Hi fellow drama-ers! Today, I have a very different post for you all. I don’t usually write these types of posts but one should always experiment and step out of their square every now and then, right? Since entering the dramaland and broadening my views on dramas from different countries, I have come to learn a thing or two about the support of a drama. I have come a long way from just watching a drama. I also pay attention to ratings, the writers, producers and even what channel the drama airs on!
It has sparked up my curiosity as to the different airing of dramas in different countries so this is what this post will be about today. Hopefully this will be somewhat informative for those who want to know a bit more on how dramas are aired. Or maybe you just want to calculate when subs will be released, but nonetheless, hopefully this will give you an insight to the way dramas are aired.
I am not 100% certain on these so please feel free to correct me or add something in! Also, please let me know if you would like to see more of these informative posts in the future! (:
Have fun reading! It might be complicated to understand but I tried to simplify it!
The airing of Chinese dramas is complicated but for one thing that is simple enough to understand is that the pacing of the rate of which the dramas air is crazy! Dramas can finish their run in as little as two weeks! Chinese dramas range in a number of eps from as little as 10 to 80+. Most eps are 45 minutes, not including commercials. Different network airs their dramas differently, but for most dramas it is aired Monday through to Friday/Saturday/Sunday at two to three consecutive eps each night, but usually more eps are aired from Monday-Thursday than Friday-Saturday, but that all depends on the network. Let’s take SOP Queen for example. It has a total of 33 eps; from Monday-Wednesday, three eps aired each night while from Thursday-Saturday, only one ep aired per night. Now let’s take Lan Ling Wang (AKA King of Lan Ling) for example; from Monday-Thursday, three eps aired per night while from Friday-Sunday, two eps aired per night. Yep, talk about crazy! Things get even more complicated when re-runs are being played.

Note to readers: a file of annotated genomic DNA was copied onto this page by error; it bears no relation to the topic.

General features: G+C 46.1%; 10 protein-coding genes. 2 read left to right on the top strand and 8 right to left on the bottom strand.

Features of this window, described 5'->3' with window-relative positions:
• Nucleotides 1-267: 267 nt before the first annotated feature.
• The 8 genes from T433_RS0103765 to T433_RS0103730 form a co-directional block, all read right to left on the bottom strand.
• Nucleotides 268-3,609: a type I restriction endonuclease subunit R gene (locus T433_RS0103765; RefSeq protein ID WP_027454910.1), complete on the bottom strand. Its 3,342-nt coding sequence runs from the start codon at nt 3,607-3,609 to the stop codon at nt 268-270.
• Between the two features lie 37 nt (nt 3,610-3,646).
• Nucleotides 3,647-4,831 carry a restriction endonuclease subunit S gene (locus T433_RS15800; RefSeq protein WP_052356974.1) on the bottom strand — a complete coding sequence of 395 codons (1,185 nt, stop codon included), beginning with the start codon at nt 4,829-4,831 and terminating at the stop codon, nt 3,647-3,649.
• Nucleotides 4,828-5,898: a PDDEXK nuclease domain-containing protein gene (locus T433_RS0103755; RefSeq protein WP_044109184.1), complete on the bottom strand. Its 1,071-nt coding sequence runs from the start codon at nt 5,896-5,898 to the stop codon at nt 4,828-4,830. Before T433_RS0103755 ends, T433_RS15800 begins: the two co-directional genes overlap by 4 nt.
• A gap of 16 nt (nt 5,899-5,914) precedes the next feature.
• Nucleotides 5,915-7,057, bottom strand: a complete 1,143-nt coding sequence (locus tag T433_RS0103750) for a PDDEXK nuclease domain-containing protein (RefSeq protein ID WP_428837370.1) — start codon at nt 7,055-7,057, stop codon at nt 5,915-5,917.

China, being the big and vast country that it is has thousands of channels to cater for the different provinces, but to be close to precise, there are over 3,000 channels throughout China. This also explains why one cannot simply name all the dramas that has aired throughout the year. A drama may be produced by one channel but that drama may air simultaneously across different channels across China.
The main channels of China include, but are not limited to: CCTV-8 (China Central Television-8), Guangdong Satellite Television, Dragon Satellite Television, Zhejiang Satellite Television, Jiangsu Satellite Television, Hunan Satellite Television, Anhui Satellite Television and Tianjin Satellite Television.
Hong Kong Dramas